Saturday, December 16, 2017

Donald Trump has suggested his administration will take action against high prescription drug prices, saying drugmakers “are getting away with murder”.

During a press conference at the White House, Mr Trump reiterated his desire to get the cost of prescription drugs “way down”, claiming that “the world is taking advantage of us.” 

The President said other countries, unlike the US, set drug prices and pay less than half of what Americans pay for the same treatments.

“And we want to bring our prices down to what other countries are paying, or at least close, and let the other countries pay more,” Mr Trump said.

Americans pay anywhere from two to six times more than the rest of the world for brand-name prescription drugs, according to the International Federation of Health Plans. 

Researchers have said that a large reason for this is because of the way the US health system is set up. Countries with national health programmes have government entities that negotiate drug prices. 

This is not the case in the US. Medicare – a government insurance programme which provides coverage to about 44 million seniors – is unable to negotiate prices with drugmakers. 

Moreover, researchers at Harvard Medical School reported in 2016 that the “most important factor” driving prescription drug prices higher in the US than anywhere else is the existence of government-protected “monopoly” rights for drug manufacturers. The US has a patent system that allows companies to remain the only manufacturer of drugs they’ve patented for 20 years or more.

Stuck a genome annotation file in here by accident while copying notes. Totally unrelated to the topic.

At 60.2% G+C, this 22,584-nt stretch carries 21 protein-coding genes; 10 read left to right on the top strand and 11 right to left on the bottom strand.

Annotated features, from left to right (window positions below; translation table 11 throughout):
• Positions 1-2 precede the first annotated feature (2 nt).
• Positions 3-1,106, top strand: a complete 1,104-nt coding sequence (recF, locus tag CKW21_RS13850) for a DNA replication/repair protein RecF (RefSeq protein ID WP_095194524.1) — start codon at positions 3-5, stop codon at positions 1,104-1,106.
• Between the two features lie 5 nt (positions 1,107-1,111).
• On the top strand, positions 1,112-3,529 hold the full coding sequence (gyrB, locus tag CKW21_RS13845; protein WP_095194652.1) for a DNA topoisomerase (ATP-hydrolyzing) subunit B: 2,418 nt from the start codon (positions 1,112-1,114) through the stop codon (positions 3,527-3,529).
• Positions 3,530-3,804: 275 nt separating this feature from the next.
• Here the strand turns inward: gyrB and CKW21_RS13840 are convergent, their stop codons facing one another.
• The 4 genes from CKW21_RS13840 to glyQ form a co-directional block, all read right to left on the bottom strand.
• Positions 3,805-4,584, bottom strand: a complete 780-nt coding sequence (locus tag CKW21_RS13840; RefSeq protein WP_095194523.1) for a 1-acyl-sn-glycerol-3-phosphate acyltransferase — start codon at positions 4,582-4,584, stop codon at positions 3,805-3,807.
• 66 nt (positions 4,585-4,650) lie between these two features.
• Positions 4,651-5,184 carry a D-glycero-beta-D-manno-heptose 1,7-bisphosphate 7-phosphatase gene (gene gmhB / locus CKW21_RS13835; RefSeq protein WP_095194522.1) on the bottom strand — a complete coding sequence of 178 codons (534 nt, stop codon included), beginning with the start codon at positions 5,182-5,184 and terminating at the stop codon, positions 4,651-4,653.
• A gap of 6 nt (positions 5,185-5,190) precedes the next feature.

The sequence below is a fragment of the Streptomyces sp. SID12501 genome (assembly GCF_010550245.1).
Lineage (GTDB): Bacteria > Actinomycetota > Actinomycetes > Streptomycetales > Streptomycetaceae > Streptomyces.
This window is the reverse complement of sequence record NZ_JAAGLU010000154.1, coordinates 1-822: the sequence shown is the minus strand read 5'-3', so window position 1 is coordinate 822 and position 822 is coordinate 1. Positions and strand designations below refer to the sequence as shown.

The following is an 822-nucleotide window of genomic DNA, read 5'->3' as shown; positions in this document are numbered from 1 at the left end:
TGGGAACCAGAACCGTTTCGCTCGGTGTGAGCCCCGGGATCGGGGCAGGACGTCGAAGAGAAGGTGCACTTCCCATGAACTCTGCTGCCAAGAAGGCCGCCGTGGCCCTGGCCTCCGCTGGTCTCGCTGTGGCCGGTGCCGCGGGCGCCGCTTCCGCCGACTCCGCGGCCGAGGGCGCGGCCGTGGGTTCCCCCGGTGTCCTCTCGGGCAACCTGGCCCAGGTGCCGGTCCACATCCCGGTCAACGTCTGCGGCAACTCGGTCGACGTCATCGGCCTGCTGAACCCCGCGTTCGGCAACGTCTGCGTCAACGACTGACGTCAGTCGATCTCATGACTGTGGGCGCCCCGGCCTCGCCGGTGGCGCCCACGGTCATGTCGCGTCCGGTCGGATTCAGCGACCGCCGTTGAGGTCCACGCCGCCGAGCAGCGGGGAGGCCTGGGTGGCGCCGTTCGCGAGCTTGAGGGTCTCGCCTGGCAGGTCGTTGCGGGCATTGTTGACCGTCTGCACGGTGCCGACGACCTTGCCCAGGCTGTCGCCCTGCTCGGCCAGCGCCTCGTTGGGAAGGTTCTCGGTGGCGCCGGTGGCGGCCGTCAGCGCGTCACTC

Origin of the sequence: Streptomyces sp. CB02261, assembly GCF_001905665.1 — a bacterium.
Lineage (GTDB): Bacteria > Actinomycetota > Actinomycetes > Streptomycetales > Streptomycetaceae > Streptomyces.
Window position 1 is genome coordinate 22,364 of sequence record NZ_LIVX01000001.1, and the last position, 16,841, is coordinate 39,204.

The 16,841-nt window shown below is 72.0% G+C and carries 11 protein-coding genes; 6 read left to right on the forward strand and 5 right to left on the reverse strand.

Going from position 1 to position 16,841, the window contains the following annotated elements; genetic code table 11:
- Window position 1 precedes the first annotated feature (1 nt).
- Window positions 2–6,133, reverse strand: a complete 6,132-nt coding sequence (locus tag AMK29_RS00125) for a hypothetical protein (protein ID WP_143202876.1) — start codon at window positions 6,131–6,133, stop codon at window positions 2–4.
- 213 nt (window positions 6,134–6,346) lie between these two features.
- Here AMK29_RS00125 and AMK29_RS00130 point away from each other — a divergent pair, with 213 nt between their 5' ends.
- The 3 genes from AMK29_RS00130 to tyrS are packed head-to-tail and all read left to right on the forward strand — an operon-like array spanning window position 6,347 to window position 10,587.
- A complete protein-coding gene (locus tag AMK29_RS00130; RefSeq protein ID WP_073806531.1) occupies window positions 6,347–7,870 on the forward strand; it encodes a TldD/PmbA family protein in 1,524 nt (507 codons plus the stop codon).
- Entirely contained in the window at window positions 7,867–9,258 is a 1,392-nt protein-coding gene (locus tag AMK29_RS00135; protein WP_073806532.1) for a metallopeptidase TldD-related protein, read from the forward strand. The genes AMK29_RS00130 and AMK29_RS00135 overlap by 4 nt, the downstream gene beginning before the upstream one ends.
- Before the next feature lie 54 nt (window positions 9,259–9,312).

Mr Trump has repeatedly criticised drugmakers, but there has been little indication he will crack down on prices.

Democrats have also railed against the high cost of drugs. 

When releasing the party’s economic agenda in July, House Democratic leader Nancy Pelosi said prescription drugs are the single largest factor driving increasing health costs in the US today. 

Generic pharmaceutical companies are also currently under fire from consumers, legislators, antitrust enforcers and state attorneys general for what many claim are exorbitant price hikes in recent years.

Last year, multiple senators called for the Federal Trade Commission and the Senate Judiciary Committee to investigate potential antitrust violations by Mylan, which dramatically increased the price of EpiPens – used to treat severe allergic reactions – from $100 for a pack of two in 2009, to about $500 or $600 in 2016.